Unconscious bias ‘skews interview process’

Recruitment processes are often heavily skewed by a number of unconscious biases on the part of those hiring, according to a new report from the Chartered Institute of Professional Development.

The report, A Head for Hiring: The Behavioural Science of Recruitment, shows that employers’ initial perceptions of whether a person will be a good fit can be determined by factors which have no real impact on performance, including visual, cultural, demographic and situational factors. For example, both male and female managers tend to favour men over women in hiring decisions and tend to hire ‘Mini-Me’s’, people like ourselves in terms of hobbies, experiences and how we dress/present ourselves at interview.

What position in the interview line you are in also influences success, says the report. It says the time taken to make a recruitment decision often increases for the first few candidates, but can drop as soon as the fourth, at which point confirmation bias or ‘selective hearing’ can come into play.

It adds that identical CVs seem to get more call-backs when the applicant is typically deemed to have a ‘white’ name as opposed to one that can obviously be associated with an ethnic minority group.

It says potential biases can stem from a need to justify a choice once it has been made or from wanting to avoid the perceived risk of hiring someone who is different to the norm and it adds that open-ended interviews can lead to different participants being asked different questions to unconsciously re-affirm initial impressions.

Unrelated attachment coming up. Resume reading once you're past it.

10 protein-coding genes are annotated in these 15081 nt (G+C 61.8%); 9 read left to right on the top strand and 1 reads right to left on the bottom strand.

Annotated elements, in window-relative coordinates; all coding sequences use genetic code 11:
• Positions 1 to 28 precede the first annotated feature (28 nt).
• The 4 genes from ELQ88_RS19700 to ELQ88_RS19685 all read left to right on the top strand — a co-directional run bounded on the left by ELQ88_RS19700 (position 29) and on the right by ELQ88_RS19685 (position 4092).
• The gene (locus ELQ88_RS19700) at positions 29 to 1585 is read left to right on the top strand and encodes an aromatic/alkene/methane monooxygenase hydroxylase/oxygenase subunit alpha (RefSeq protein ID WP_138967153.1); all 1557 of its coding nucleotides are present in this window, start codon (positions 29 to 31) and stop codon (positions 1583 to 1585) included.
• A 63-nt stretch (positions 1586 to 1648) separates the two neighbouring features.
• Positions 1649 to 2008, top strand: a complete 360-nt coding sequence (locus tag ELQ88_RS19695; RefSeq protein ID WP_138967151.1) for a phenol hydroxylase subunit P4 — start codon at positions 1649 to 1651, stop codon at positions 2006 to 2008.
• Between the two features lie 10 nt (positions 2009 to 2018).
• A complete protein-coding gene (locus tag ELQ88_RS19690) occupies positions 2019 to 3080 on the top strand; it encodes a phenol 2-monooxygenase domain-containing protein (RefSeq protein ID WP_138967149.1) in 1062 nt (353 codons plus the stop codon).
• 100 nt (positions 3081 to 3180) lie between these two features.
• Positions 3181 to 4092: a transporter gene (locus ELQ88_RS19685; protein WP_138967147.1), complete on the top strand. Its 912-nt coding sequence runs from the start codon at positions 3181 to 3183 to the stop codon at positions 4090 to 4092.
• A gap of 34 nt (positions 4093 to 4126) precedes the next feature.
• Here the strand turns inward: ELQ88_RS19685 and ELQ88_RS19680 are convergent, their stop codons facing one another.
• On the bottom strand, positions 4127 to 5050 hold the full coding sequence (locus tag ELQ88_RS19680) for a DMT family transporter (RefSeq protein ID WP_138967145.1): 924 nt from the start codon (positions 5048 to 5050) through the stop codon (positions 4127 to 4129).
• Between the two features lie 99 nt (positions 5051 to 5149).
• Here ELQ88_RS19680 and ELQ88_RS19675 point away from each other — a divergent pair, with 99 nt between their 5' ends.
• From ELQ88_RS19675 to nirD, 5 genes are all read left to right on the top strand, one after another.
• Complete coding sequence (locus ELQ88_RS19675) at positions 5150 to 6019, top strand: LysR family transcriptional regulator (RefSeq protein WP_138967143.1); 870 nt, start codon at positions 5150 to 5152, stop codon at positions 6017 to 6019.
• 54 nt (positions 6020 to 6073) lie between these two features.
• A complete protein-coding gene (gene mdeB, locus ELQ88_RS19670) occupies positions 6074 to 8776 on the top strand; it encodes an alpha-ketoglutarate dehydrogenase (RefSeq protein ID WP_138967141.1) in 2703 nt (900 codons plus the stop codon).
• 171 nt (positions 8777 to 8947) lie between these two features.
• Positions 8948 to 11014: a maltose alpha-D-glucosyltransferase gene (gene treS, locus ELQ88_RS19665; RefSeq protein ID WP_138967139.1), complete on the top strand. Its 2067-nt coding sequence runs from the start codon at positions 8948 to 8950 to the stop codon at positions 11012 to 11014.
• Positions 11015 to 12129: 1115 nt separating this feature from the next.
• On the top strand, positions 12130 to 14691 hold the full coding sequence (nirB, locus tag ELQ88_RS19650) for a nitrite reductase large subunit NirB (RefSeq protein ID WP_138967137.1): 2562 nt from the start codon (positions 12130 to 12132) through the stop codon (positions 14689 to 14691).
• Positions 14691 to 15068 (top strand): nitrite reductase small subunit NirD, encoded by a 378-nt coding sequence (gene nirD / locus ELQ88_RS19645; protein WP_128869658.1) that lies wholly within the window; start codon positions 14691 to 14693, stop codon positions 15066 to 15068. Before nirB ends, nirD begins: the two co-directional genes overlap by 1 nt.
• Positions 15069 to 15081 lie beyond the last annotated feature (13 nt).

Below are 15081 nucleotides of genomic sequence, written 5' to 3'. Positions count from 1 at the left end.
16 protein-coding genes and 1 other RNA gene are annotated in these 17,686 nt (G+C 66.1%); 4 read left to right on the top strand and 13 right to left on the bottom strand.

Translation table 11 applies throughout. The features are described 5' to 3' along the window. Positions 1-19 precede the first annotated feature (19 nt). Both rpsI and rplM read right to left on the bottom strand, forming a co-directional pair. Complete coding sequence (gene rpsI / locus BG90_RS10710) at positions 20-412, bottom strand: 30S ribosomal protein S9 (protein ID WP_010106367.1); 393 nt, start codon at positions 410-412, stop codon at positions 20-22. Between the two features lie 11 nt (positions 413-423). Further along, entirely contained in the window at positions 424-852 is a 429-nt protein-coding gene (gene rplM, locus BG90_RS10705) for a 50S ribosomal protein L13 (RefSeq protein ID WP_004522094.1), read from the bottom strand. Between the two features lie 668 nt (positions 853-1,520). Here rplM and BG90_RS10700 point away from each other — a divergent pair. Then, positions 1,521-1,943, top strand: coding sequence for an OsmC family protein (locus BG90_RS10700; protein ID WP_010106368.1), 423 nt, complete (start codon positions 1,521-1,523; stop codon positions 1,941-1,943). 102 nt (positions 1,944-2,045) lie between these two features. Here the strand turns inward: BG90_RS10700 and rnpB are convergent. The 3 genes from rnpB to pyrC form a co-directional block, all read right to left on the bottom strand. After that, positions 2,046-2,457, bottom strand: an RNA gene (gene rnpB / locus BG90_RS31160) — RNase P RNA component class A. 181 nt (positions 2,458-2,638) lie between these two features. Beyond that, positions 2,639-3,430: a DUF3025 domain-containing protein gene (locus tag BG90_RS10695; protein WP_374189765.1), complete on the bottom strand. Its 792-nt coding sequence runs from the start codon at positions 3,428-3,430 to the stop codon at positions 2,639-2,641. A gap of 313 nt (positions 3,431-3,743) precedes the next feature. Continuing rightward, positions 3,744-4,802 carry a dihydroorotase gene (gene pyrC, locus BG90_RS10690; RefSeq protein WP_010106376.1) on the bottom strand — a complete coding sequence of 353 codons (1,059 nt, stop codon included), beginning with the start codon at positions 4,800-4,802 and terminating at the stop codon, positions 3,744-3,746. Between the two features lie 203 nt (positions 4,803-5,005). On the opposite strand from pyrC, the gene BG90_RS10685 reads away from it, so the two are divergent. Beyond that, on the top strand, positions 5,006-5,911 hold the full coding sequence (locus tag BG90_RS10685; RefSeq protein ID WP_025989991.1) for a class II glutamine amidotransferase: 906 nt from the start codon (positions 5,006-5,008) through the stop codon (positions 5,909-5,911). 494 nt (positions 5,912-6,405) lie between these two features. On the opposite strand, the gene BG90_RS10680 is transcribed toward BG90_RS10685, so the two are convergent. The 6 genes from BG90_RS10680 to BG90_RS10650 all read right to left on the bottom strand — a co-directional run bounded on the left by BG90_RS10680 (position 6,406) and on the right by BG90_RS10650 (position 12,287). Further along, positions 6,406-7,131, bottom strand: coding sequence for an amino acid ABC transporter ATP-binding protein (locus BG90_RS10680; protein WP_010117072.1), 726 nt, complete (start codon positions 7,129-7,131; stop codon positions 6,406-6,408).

It adds that even physical factors – such as the weight of clipboard that a CV is presented on, or how warm an interviewer feels – can affect how a candidate is rated in their overall assessment.

Jonny Gifford, Research Adviser at the CIPD, said: “So many recruitment decisions are based on a ‘gut instinct’ or what feels intuitively right, and this is a real problem. We like to think we can spot talent, but insights from behavioural science show that our decision-making is actually highly prone to ‘sloppy thinking’ and bias. Even highly trained assessors make systematically different decisions depending on the time of day and their ‘cognitive load’ or ‘brain-strain’ at that point in time. Regardless of the level of resources and techniques one has to work with, there are steps that employers and recruiters can take to ensure that candidates get a fair recruitment experience and that employers find the person that best fits the role and can drive business performance.”

The report has a list of recommendations, for instance, that employers test the wording of job adverts to see how it affects who applies before job interviews and anonymise CVs when reviewing them; spread
interviewes and decisions across days but keep other conditions like the room, the questions and even the refreshments similar at interview and use the same job-focused interview questions for each candidates; and stick to what the scores suggest for a final decision after interview.

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